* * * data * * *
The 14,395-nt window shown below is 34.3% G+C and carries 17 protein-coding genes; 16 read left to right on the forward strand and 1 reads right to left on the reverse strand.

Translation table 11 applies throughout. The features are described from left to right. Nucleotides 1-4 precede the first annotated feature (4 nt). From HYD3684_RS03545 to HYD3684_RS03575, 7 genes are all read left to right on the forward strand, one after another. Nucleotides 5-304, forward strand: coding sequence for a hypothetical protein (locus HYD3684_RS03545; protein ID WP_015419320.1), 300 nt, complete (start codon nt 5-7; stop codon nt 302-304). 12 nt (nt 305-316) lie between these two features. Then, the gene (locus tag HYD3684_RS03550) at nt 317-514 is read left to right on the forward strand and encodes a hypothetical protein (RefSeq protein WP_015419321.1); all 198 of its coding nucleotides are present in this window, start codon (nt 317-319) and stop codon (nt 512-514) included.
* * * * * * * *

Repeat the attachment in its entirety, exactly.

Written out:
The 14,395-nt window shown below is 34.3% G+C and carries 17 protein-coding genes; 16 read left to right on the forward strand and 1 reads right to left on the reverse strand.

Translation table 11 applies throughout. The features are described from left to right. Nucleotides 1-4 precede the first annotated feature (4 nt). From HYD3684_RS03545 to HYD3684_RS03575, 7 genes are all read left to right on the forward strand, one after another. Nucleotides 5-304, forward strand: coding sequence for a hypothetical protein (locus HYD3684_RS03545; protein ID WP_015419320.1), 300 nt, complete (start codon nt 5-7; stop codon nt 302-304). 12 nt (nt 305-316) lie between these two features. Then, the gene (locus tag HYD3684_RS03550) at nt 317-514 is read left to right on the forward strand and encodes a hypothetical protein (RefSeq protein WP_015419321.1); all 198 of its coding nucleotides are present in this window, start codon (nt 317-319) and stop codon (nt 512-514) included.